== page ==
America`s History Chapter 9

Transforming the Economy, 1800 - 1860
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The American Industrial Revolution
 The Division of Labor and the Factory:
 Whether at home, or a factory, work became more rote and efficient
by doing specific tasks (assembly line)
Seen in slaughterhouses – PORKOPOLIS! – and shoe factories
 The Textile Industry and British Competition:
 The British government forbid mechanics and machines to leave
Samuel Slater – emigrated to America in disguise
 American and British Advantages:
 US had a tremendous amount of natural resources
 US instituted tariffs on foreign goods
 Britain had a large population (cheap labor)
 Better Machines, Cheaper Workers
 US improved on British machines
 Lowell System – farmers’ daughters that worked in factories
 Lived in housing provided by employers – curfews, no alcohol
 Many saw greater independence
The American Industrial Revolution
 American Mechanics and Technological Innovation:
 US patents increased drastically between 1820 and 1860
 Eli Whitney:
Cotton gin (1793) – separated cotton from its seeds
Interchangeable parts – used for guns, applied to other areas
 Products became more abundant and cheaper
 Wageworkers and the Labor Movement:
 Free Workers Form Unions:
Unions formed to bargain with employers
Early American law viewed unions as illegal
 Labor Ideology:
Commonwealth v. Hunt (1837) Massachusetts State Supreme Court
decision that declared unions legal
 More symbolic at the time
***The Market Revolution***
 What is it?
 Change in labor systems, population, and transportation
 Greatly affected the Northeast and Midwest
 The Transportation Revolution Forges Regional Ties:
 Germans and Irish made up large portion of immigrants
 National Road (Cumberland, MD – Vandalia, Il) was funded by the federal
 Canals and Steamboats Shrink Distance:
Erie Canal – Albany to Buffalo – and beyond via Great Lakes and rivers
Canals and roads changed the environmental landscape of US
Other canals emerged connecting more of America together
State governments subsidized canals
 Railroads Link the North and Midwest:
Livestock and wheat were transported between the two regions
Inventions that helped farmers – McCormick Reaper and Deere’s steel plow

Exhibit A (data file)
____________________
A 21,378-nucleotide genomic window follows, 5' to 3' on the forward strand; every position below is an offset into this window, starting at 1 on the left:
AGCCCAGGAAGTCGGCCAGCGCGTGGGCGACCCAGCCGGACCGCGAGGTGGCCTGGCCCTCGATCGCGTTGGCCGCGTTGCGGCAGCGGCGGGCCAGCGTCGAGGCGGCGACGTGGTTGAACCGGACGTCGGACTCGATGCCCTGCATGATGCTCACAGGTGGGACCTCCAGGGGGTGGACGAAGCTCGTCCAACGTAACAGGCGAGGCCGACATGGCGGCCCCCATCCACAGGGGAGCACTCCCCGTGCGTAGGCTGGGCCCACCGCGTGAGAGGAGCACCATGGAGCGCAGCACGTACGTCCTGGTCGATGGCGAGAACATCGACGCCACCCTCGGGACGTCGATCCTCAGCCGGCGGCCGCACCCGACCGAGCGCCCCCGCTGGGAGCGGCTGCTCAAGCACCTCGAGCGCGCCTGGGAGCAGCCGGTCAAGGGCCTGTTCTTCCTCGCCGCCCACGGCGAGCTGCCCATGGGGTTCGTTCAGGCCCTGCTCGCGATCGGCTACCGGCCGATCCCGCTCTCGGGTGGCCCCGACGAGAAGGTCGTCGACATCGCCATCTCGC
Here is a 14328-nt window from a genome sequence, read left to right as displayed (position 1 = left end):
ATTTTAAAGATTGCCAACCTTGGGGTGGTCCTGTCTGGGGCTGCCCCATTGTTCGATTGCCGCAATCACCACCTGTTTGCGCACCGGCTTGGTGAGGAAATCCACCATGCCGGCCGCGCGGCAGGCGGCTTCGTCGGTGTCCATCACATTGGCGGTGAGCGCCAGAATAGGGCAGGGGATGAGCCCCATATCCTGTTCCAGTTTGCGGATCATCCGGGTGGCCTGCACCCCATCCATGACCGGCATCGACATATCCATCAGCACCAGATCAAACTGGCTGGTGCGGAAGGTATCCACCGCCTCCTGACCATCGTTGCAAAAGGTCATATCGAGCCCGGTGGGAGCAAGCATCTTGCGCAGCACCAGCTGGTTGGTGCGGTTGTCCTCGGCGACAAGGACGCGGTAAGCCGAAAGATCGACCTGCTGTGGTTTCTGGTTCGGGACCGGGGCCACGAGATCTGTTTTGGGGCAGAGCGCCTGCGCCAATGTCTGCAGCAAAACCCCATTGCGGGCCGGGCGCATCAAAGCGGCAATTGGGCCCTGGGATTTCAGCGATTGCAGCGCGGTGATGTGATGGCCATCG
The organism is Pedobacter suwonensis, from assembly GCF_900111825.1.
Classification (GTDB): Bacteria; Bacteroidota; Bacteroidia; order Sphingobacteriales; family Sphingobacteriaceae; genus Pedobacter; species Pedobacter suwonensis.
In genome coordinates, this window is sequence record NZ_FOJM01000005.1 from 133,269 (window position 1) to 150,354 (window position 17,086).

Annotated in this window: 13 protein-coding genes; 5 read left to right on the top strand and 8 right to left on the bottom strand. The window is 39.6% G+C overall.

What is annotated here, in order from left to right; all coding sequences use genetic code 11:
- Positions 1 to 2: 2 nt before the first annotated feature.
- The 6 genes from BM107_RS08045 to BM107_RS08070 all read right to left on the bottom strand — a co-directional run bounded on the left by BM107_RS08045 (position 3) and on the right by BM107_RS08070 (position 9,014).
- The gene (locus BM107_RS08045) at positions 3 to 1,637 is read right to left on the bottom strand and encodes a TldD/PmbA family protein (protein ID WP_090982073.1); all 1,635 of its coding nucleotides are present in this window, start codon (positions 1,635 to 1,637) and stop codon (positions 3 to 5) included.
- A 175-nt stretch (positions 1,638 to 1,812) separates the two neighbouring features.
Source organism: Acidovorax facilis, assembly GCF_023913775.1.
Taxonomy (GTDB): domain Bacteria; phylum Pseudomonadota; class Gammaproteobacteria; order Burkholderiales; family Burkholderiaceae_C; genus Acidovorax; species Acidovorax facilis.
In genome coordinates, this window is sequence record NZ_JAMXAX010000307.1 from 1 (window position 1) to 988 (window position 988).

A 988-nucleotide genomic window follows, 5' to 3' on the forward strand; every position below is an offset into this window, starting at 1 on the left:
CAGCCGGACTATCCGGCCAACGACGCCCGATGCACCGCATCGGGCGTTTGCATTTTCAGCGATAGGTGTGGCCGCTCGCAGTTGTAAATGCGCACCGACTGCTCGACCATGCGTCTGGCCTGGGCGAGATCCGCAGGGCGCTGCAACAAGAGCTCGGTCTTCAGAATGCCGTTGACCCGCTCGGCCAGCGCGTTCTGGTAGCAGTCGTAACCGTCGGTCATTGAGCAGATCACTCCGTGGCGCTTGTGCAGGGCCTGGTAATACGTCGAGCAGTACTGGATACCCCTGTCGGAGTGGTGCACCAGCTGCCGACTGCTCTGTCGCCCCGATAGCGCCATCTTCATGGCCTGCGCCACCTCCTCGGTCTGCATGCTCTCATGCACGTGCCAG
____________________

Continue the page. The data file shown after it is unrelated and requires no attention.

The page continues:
The South did not invest in manufacturing, relied on agriculture (cotton)
 The Growth of Cities and Towns:
 The Market Revolution increased the number of cities and towns
 Cities emerged as trading and manufacturing centers:
Cincinnati, Buffalo, Pittsburgh, Chicago, etc.
New Social Classes and Cultures
 Impacts of the Market and Industrial Revolutions?
 Larger houses, better clothes, cheaper products, distinct social
 The Business Elite:
 Prior to the Revolutions, social classes regularly interacted and
dressed similar
After, the wealthy dressed in finer clothing, had carriages and servants
Employers and employees worked alongside each other less
 The Middle Class:
 Farmers, merchants, lawyers, etc. made up this emerging group
30% of the population in the 1840s in the northeast
 Wives bought books, pianos, etc.
 Middle-class children received a high school education
Republican Motherhood
New Social Classes and Cultures
 Urban Workers and the Poor:
 Poor workers were especially hit hard during economic
 Children would often work to help provide for families
 The Benevolent Empire:
 Religious movement to reduce alcohol and vices
 Encouraged governments to ban carnivals
 Improved society by creating homes for orphans and asylums
for those with mental illnesses
 Women played a large role in this movement
 Many laborers resisted this movement, especially laws
restricting activities on Sundays
New Social Classes and Cultures
 Charles Grandison Finney: Revivalism and Reform:
 Played an instrumental role in the 2nd G.A.
 Evangelical Beliefs:
Preached individuals had free will – anyone could be saved
Resonated with wealthy individuals in WNY
Poor and immigrants were not as affected
 Temperance:
 American Temperance Society – 200,000 members
 People promised to abstain from alcohol
 Very influential
 Immigration and Cultural Conflict:
 “Old Immigration” – Germans and Irish
 Irish Poverty:
Irish Potato Famine – settled in cities in Northeast, Catholics, tended to vote
 Nativism:
 Dislike/distrust of immigrants
 Many Protestants feared the power of the Pope
Quick Review
 Lowell Girls
 Eli Whitney
 Impact of canals – Erie
 Impacts of the Market Revolution
 Connected NE and Midwest
 2nd Great Awakening
 Charles Grandison Finney
 Temperance
 Nativism
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